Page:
You give me many things to consider. Great post. :)
Very informative entry. Thanks for sharing this with us. :)
I hate when people insist that I see black. I tell them that I actually don't, and they just sort of laugh at me, as if to say that I do indeed see black, but don't know any better. (Sigh)
Precisely.
I think the Red is hot thing is a stupid way to define colors, if I were having that conversation with you I'd probably liken colors to textures.... That doesn't mean I have any clue what your life is like though...

Anyways, I just wanted to say not to give up on sight, bio-technology has been making some amazing inroads over the last decade. I met a dog that had cataracts so it went blind and they mounted a camera on it's head that they plugged straight to it's brain, I've seen video of a blind guy driving with similar technology. I think we are within a decade of curing or at least assisting most forms of blindness.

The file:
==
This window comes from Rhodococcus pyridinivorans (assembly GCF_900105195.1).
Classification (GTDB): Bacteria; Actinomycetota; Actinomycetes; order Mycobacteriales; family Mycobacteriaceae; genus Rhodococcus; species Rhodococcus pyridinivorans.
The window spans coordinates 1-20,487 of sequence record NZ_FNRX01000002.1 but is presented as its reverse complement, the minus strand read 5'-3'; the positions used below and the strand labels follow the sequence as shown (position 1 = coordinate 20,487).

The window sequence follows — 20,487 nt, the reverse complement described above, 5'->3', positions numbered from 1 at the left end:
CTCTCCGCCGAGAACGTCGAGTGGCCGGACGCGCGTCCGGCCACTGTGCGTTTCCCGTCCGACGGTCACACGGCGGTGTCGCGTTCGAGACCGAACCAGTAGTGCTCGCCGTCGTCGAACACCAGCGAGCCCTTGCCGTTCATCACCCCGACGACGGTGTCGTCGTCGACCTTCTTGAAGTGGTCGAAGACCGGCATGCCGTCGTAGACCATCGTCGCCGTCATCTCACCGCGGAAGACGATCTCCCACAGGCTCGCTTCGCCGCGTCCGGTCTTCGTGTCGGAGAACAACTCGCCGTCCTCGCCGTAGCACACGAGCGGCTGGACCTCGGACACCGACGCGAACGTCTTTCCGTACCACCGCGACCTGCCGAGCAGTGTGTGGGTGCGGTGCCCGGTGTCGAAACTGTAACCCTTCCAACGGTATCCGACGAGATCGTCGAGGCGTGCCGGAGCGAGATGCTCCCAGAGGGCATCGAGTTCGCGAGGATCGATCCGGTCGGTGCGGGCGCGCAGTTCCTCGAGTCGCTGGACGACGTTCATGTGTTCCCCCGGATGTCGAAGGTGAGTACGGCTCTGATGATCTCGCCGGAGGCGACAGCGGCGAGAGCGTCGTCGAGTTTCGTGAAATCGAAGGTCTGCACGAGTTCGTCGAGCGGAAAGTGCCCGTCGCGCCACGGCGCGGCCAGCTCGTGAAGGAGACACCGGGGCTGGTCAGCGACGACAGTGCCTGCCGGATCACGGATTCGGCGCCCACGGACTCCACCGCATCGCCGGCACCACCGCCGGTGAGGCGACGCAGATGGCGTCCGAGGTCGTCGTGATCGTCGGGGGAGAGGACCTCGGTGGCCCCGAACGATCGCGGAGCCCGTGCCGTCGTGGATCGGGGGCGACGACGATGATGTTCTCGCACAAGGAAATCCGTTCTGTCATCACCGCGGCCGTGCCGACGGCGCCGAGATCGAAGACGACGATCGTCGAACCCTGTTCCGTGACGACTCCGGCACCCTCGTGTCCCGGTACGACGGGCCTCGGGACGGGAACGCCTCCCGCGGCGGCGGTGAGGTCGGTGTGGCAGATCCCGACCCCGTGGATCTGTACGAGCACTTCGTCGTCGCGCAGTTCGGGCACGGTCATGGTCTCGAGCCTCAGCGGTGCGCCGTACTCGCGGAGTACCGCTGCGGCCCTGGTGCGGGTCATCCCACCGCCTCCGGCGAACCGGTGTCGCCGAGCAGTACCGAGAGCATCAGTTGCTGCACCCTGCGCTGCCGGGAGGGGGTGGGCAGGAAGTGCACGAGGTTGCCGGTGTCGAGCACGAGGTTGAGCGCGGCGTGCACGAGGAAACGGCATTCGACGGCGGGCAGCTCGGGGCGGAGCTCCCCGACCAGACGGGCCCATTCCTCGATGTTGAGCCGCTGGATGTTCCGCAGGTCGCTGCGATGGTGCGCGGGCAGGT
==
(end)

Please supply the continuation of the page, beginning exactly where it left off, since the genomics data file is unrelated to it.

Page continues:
I'm sure that is all stuff you've heard before and are probably more up specifically on the techniques people are using for dealing with blindness, I tend to follow bio-tech in general not focus on that one area. Moreover, it was a a "chin up" type of statement.

Oh, and next time someone tells you that you see black then just correct them and say "No, I see plaid"
*GRIN* I enjoyed that response. I don't think I'd choose sight, even if it were offered to me, not at this point. Maybe next time there's an open topic, I'll explore that.
I think if I tried to describe colour, I would do so by scent. For example; green smells like a tomato vine and brown is the clean yet rotting smell of a forest floor in the fall. I could go on but I don't suppose it helps much, does it?

I tried to imagine what it would be like to be deaf often as a child. My step-mom was deaf for many years. I know that I could never fathom life as one born deaf. For a few years she was both blind and deaf and she confided in me that she would much rather be deaf than blind. She felt much less cut-off from the world deaf than she did blind.
I have to be honest and say no, though I appreciate your taking the time. I think the association with smells is better than any association I've heard so far, but I just don't think I'll ever understand color. Thanks for writing.